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One year before Vassar College first offered courses in 1865, the institution already had an art gallery and a collection. Purchases, beginning with that of the Reverend Elias Magoon’s American and English landscape paintings, and continuing into the present with acquisitions in various media from diverse cultures, have made the Frances Lehman Loeb Art Center (which occupies an elegant building by Cesar Pelli) into an important museum possessing 12,500 objects, and also—fulfilling the original intention—into an effective complement to the teaching of art and art history.
A good example of that synergy was the 1970 exhibition “Dutch Mannerism: Apogee and Epilogue,” held in what was then the Vassar College Art Gallery. The 108 paintings, drawings, and prints were selected and researched by students in an undergraduate seminar given by a visiting professor, Wolfgang Stechow, who wrote the introduction to the well-illustrated catalogue.
Similarly, the present exhibition evolved from several recent seminars (including “Dutch Ruins”) taught by Susan Donahue Kuretsky, and ultimately from the undergraduate paper she wrote about one of the gallery’s new acquisitions, Daniel Vosmaer’s View of a Dutch Village, with a Ruined Wall (1962). This panel of the 1660s was a revelation for many visitors to the present writer’s exhibition, “Vermeer and the Delft School,” at the Metropolitan Museum in 2001. And now the painting, as the cover image and one of the most evocative works to be discussed in Kuretsky’s catalogue (she wrote the main essay and the entries), is a revelation again, but from a very different, mostly iconographic point of view.
Reading the last phrase would cause some museum directors to click “X” on their computers. However, the director of Vassar’s museum, James Mundy, helped this exhibition (and many before it) to flourish into something more ambitious than originally planned, and his trust in the organizer was well placed. This is revealed, for example, by the catalogue entry on Vosmaer’s painting, which depicts a broken wall, a ruined house, and some overgrown foundations. Kuretsky explains the picture’s commemoration of the catastrophic explosion in Delft, but also why the composition is intriguing, its execution admirable, and its effect quite unlike that of Egbert van der Poel’s broader surveys of the damage, to say nothing of Herman Saftleven’s panoramic drawing of the city with its sweeping wasteland in the foreground, which reminds one of villages bombed to oblivion in modern wars.
In the gallery space, these images function primarily as works of art, while also elaborating the theme of the exhibition. One of the main conclusions to be drawn is that ruins were often represented simply because they were considered picturesque or schilderachtig (“painter-like,” meaning motifs that would catch an artist’s eye, such as brick walls with attractive tones and textures). Among the most striking examples are handsome panels by Aelbert Cuyp, Jan van Goyen, and Jacob van Ruisdael, as well as four of eighteen etchings by Jan van de Velde II entitled “Some very pleasant places and ruins of antique monuments” (1615). Like all the exhibited prints and drawings, the etchings are illustrated in color in the catalogue, which is essential for an appreciation of their subtleties. That they do not fall into the category “Time and Travel” but appear under “Monumental Ruins in the Dutch Landscape” (where the temple at Tivoli is also found) reflects the complexity of the issues.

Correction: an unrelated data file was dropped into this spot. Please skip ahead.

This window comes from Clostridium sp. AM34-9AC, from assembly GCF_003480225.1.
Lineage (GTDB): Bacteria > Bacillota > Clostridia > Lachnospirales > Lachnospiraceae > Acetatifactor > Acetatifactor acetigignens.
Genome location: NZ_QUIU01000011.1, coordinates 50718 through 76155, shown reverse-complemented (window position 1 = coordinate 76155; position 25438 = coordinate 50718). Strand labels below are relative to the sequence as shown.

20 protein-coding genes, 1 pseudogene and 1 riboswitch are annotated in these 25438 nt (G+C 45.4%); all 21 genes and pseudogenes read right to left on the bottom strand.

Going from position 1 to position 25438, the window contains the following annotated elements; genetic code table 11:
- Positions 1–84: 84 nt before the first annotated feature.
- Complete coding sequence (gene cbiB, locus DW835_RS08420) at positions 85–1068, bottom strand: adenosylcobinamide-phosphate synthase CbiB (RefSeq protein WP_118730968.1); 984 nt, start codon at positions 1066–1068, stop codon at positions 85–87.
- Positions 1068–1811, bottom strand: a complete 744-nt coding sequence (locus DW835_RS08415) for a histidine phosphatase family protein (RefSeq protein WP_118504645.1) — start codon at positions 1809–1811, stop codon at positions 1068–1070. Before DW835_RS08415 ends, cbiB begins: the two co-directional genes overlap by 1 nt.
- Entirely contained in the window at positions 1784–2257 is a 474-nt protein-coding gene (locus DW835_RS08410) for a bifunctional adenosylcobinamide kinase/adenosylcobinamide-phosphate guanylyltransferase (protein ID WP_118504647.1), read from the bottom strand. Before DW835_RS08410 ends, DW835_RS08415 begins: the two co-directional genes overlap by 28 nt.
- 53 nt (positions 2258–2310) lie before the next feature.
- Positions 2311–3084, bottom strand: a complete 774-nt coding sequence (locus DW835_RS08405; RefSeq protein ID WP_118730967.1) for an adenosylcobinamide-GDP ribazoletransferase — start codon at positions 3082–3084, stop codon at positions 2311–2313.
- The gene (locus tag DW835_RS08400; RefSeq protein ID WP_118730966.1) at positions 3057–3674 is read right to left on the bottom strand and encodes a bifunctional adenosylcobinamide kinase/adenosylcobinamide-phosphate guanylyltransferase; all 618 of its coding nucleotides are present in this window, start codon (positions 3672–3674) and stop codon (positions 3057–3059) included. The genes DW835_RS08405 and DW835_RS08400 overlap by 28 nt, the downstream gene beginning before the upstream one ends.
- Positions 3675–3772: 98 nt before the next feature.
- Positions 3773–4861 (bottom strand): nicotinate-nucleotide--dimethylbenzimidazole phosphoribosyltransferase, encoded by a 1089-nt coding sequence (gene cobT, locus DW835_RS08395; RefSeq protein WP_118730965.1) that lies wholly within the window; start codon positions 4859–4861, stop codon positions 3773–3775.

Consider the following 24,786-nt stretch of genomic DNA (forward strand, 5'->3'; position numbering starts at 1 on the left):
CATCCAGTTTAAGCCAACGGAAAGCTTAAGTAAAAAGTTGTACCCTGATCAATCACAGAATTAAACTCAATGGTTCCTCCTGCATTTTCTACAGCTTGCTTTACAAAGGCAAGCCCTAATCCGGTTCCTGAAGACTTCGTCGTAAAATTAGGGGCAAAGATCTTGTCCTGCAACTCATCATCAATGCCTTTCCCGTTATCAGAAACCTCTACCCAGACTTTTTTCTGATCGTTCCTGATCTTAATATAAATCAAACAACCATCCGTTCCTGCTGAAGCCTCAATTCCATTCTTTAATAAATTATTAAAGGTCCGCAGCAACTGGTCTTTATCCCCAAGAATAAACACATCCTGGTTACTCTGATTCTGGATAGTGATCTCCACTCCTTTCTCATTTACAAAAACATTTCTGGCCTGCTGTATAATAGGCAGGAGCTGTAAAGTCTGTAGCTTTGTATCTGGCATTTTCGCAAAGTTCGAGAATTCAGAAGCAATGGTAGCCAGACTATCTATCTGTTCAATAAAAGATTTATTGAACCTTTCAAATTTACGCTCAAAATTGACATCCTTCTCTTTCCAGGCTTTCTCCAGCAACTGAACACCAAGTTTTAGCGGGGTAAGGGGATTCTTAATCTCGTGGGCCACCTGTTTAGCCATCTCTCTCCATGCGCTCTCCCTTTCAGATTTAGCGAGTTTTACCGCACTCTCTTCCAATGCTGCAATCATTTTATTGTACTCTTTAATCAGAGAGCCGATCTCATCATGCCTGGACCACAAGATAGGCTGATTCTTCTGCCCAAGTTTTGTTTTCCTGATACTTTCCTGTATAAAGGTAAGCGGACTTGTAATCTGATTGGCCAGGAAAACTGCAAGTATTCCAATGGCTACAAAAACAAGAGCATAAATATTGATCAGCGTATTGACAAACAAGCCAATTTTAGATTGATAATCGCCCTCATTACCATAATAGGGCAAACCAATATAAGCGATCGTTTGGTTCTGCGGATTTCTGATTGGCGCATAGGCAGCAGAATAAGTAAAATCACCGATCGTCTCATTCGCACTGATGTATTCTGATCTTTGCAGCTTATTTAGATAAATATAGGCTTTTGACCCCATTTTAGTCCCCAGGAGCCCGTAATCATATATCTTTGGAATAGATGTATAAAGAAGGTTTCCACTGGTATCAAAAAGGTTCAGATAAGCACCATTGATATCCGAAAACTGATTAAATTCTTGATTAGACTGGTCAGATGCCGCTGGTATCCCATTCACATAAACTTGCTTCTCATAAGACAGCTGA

The exhibition began with the idea of ruins depicted by Dutch artists and then grew into something much more comprehensive concerning time, history, loss, regeneration, transformation, and memory. A key concern is classical ruins, with their familiar place on the Grand Tour, in Arcadia, and as props on the pictorial stage. But in this context one comes to appreciate that the actual experience of, for example, the ruined Colosseum must have been overwhelming for the Netherlandish visitor, simply as a physical thing (would the local “Great Church” ever again seem grand?), and as the tangible evidence of a vast empire and its decline into rubble and vacant land (most of Rome, in the 1600s, consisted of the uninhabitable remains of antiquity). For some of the artists who produced works like Bartholomeus Breenbergh’s Preaching of St. John the Baptist (1634), it must have meant something to see, sketch, and then place in pictures monuments that Peter and Paul had known.
In this space one cannot do justice to the catalogue essays, especially Kuretsky’s rich and reflective contribution. As Rose Macaulay made clear in Pleasure of Ruins (London: Weidenfield and Nicolson, 1953), the subject calls for literary contemplation rather than a survey of types and interpretations. Drawing on previous publications, Catherine Levesque discusses Dutch ruins of national significance, Walter Gibson visits “rustic ruins” (including several privies), Lynn Federle Orr reports from Rome, and Arthur Wheelock writes about ruins in the making. A delightful addendum is Erik Löffler’s review of ruins that exist in the Netherlands now. He also considers questions such as “restoration ethics” and how, brick by brick, Romantic builders made history.
It will not surprise scholars that the term vanitas turns up frequently in the catalogue and on the labels. Whether the show should have actually included, as it does, vanitas still lifes, scenes of shipwrecks, floods, fires, dead and resurrected trees, and some even more marginal material is a matter of debate. But in the exhibition itself it is not the academic but the art lover who should decide, and lovers, thankfully, think with their hearts not their heads.
Curator of European Paintings, Metropolitan Museum of Art, New York
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